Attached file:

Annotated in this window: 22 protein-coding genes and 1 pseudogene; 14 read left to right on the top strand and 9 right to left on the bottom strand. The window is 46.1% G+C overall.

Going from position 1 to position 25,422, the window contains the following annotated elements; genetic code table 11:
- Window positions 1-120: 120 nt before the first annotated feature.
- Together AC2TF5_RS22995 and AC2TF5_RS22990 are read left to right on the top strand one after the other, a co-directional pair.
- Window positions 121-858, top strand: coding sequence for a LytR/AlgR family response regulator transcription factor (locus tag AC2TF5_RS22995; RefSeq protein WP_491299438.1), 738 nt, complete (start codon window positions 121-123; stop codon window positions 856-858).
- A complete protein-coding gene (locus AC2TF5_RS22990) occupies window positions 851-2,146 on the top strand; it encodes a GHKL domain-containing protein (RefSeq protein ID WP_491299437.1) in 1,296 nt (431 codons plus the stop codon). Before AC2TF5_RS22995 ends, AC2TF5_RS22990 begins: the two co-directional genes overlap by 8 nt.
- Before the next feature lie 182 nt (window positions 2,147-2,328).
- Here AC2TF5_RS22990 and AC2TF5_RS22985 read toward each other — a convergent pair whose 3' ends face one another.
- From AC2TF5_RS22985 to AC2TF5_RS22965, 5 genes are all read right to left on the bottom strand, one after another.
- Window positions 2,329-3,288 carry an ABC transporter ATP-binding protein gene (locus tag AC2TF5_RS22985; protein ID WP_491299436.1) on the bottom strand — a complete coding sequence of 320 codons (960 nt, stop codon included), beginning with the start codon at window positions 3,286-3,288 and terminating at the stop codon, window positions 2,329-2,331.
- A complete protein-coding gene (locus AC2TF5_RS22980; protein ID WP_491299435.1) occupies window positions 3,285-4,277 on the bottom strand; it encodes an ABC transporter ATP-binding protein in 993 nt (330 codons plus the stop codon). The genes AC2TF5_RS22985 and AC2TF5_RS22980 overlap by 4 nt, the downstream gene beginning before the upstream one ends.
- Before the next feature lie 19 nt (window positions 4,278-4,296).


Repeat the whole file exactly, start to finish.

Annotated in this window: 22 protein-coding genes and 1 pseudogene; 14 read left to right on the top strand and 9 right to left on the bottom strand. The window is 46.1% G+C overall.

Going from position 1 to position 25,422, the window contains the following annotated elements; genetic code table 11:
- Window positions 1-120: 120 nt before the first annotated feature.
- Together AC2TF5_RS22995 and AC2TF5_RS22990 are read left to right on the top strand one after the other, a co-directional pair.
- Window positions 121-858, top strand: coding sequence for a LytR/AlgR family response regulator transcription factor (locus tag AC2TF5_RS22995; RefSeq protein WP_491299438.1), 738 nt, complete (start codon window positions 121-123; stop codon window positions 856-858).
- A complete protein-coding gene (locus AC2TF5_RS22990) occupies window positions 851-2,146 on the top strand; it encodes a GHKL domain-containing protein (RefSeq protein ID WP_491299437.1) in 1,296 nt (431 codons plus the stop codon). Before AC2TF5_RS22995 ends, AC2TF5_RS22990 begins: the two co-directional genes overlap by 8 nt.
- Before the next feature lie 182 nt (window positions 2,147-2,328).
- Here AC2TF5_RS22990 and AC2TF5_RS22985 read toward each other — a convergent pair whose 3' ends face one another.
- From AC2TF5_RS22985 to AC2TF5_RS22965, 5 genes are all read right to left on the bottom strand, one after another.
- Window positions 2,329-3,288 carry an ABC transporter ATP-binding protein gene (locus tag AC2TF5_RS22985; protein ID WP_491299436.1) on the bottom strand — a complete coding sequence of 320 codons (960 nt, stop codon included), beginning with the start codon at window positions 3,286-3,288 and terminating at the stop codon, window positions 2,329-2,331.
- A complete protein-coding gene (locus AC2TF5_RS22980; protein ID WP_491299435.1) occupies window positions 3,285-4,277 on the bottom strand; it encodes an ABC transporter ATP-binding protein in 993 nt (330 codons plus the stop codon). The genes AC2TF5_RS22985 and AC2TF5_RS22980 overlap by 4 nt, the downstream gene beginning before the upstream one ends.
- Before the next feature lie 19 nt (window positions 4,278-4,296).